Selfish Men Are Better Men
Altruism has been deemed the “Ultimate Virtue” by individuals who seek neither responsibility for their life nor expectations of action at their feet.
The principles of your life and decision making process cannot be out-sourced to pseudo concern for the happiness of other people;
Quitting all of your hobbies to be a “good” husband and father or allowing mainstream media’s onslaught of race, gender, and class issues to cause personal grief does not make you a better man.
It’s okay to say that you’re looking out for you and yours; in fact, making yourself a priority is the best example you can set for your family and ultimately it will put you in a position to where you really can give your greatest self to those you love most.
Making yourself a priority does not have to come at the expense of others, you choose the impact, don’t default to self = bad.
Being Unable to Leave Your Family is a Problem
Some men will read this and think, “Good men make their family their top priority” and there is merit to the point as family men should make their family a priority…
But let’s not allow any “Nice Guy” tendencies to bleed into our message.
I said being unable to leave your family shouldn’t be a problem and in no way does that imply, do what you want at the expense of your family.
Unfortunately, men go straight to the absolute worst interpretation of messages like these because it serves their lack of action with an air of superiority.
Your family is a part of your life, not the point of it.
Making yourself a priority and putting yourself in a position to develop as an individual is one of the single greatest actions you can take as a husband, father, and ultimately as a man.
Every time I go on one of my adventures such as speaking at the 21 Convention, leading a Fraternity of Excellence meetup, or as was the case recently going on a hunting trip, I always come back a better person than I was before.
I come back wit a renewed passion and vigor for life.
I come home with stories and lessons learned to share with the wife and kids. My return to the family and home is something which brings positivity, light, and purpose to the family.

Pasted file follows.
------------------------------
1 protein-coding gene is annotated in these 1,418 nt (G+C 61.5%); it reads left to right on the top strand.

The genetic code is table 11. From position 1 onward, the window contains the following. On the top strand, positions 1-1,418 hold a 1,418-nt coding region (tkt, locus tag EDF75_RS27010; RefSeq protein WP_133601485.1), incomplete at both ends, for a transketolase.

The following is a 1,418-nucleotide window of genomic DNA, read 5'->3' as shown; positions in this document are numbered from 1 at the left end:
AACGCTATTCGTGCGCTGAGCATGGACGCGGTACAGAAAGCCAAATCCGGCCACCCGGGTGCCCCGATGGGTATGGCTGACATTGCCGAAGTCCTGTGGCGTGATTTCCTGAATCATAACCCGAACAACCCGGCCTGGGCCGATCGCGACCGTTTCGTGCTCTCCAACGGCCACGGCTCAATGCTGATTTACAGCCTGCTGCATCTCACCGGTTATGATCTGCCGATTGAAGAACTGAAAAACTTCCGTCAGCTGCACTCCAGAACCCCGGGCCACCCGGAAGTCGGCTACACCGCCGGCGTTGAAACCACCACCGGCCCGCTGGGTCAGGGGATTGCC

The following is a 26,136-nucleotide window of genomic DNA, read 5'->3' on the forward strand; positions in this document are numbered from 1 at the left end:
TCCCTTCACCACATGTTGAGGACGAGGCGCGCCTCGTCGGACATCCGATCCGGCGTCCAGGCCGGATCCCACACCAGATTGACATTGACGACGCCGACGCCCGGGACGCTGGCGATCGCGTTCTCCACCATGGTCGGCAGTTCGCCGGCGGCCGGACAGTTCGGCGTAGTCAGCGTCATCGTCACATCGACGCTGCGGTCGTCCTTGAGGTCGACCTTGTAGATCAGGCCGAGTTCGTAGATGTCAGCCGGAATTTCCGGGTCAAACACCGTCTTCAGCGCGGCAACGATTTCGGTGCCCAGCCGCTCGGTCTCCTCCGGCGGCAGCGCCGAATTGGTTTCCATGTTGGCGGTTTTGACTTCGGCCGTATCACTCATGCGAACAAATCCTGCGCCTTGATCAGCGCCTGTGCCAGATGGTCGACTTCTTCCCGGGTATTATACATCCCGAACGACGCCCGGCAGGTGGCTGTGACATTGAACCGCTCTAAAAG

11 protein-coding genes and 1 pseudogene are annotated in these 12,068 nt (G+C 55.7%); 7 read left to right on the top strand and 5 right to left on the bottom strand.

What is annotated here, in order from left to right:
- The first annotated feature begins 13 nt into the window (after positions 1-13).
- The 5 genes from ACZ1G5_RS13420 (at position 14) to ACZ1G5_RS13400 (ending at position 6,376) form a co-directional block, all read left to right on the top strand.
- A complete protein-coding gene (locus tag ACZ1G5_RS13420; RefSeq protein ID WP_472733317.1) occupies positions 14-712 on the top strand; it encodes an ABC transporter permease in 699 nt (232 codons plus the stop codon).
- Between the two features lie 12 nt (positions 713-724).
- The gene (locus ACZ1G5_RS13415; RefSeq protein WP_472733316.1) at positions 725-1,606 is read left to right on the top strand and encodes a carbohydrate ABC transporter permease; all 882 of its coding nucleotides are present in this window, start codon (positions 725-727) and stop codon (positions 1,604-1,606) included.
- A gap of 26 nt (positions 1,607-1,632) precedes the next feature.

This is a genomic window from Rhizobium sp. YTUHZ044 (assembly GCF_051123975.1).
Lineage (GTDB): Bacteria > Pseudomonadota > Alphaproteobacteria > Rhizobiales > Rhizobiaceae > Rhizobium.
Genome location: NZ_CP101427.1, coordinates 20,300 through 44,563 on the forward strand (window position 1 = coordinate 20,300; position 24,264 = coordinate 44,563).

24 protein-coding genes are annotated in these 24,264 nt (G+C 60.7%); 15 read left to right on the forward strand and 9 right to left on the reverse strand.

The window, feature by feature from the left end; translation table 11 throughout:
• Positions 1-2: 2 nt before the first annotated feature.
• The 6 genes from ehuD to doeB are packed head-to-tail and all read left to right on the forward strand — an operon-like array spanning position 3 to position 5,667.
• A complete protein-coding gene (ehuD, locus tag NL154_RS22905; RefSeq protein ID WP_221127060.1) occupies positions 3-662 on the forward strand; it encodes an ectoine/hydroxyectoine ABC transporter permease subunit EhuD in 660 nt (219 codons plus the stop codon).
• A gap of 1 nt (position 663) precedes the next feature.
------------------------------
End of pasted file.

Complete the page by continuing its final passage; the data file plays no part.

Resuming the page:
I know some men who go on vacations or “out with the bros” and they return in a worse mindset than they were in when they left. This is why they get the notion that getting away is a bad thing, they aren’t doing it right.
When you do something for yourself, it should be to improve your mindset and understanding of self; at no point should you be going out only to loathe your return to the family unit or have more chaos in your mind than before.
Intentional Solitude Is a Form of Therapy
Getting out into the world alone has become a rarity in this day and age.
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I know this because I’ve been caught in the trap with the rest of you. It wasn’t until I recently went on a hunting trip that I realized how many distractions I’m faced with every single day.
While I was alone in the middle of the woods waiting for something to shoot my mind started racing to this topic and then that one, eventually it started to settle down and that’s when I found myself overwhelmed with a sense of…calm.
I could hear my inner-self loud and clear, the voice in my head wasn’t yelling, it was just there.
Once I was able to overcome the deafening silence, appreciate the still, and hear the voice in my mind I finally heard the things I’d always known yet couldn’t face because the sound was always filled with static.
Going on that trip was the first time I’d been alone and distraction free with my thoughts in years.
Not fleeting thoughts, but deep diving.
You Have to Have Solo Goals
That speech isn’t about the men in the arena, the team in the arena, or the family in the arena…
It’s about the man, the individual, the solo soul with a fire inside facing whatever odds stand before it.
Life is about you going at it alone and you’ll never be able to go out there and slay the dragons before you if you never get out there…
You need to do things by yourself.
As a husband and father, you have lives that you’re responsible for but in no way does that excuse you from the responsibilities you have to yourself.
For those who are uncomfortable getting after goals alone, your friends and family are acting as crutches, keeping you from ever strengthening your legs to being strong enough to become your own man.
I recently signed up for Muay Thai classes and in those classes, while it’s a group of us training together, I’m there as the lone representative of my clan. My wife and kids aren’t around, it’s just me training and working to improve my capabilities.
When I speak at conventions or lead FoE events it’s me, on my own, ready to face whatever pops up during travel, interactions, and delivery of the message; there’s no family to lean on and make a part of the process, there’s just me and the men I associate with.
You need to set goals and have objectives in your life that you have to achieve on your own. If you don’t, how do you know you’ve got what it takes if/when you find yourself riding solo and are challenged?
Performance is not a magical ability that will appear when needed, it’s a muscle that needs to be trained, frequently.
Your life experience is on your shoulders and for you to avoid preventable suffering, pain, and embarrassment you need to prepare yourself to handling more and more scenarios which could be thrown your way.
Having a family doesn’t remove you from the game, if anything, it puts greater challenges for you to navigate while moving your piece forward along the board.
Acta Non Verba,
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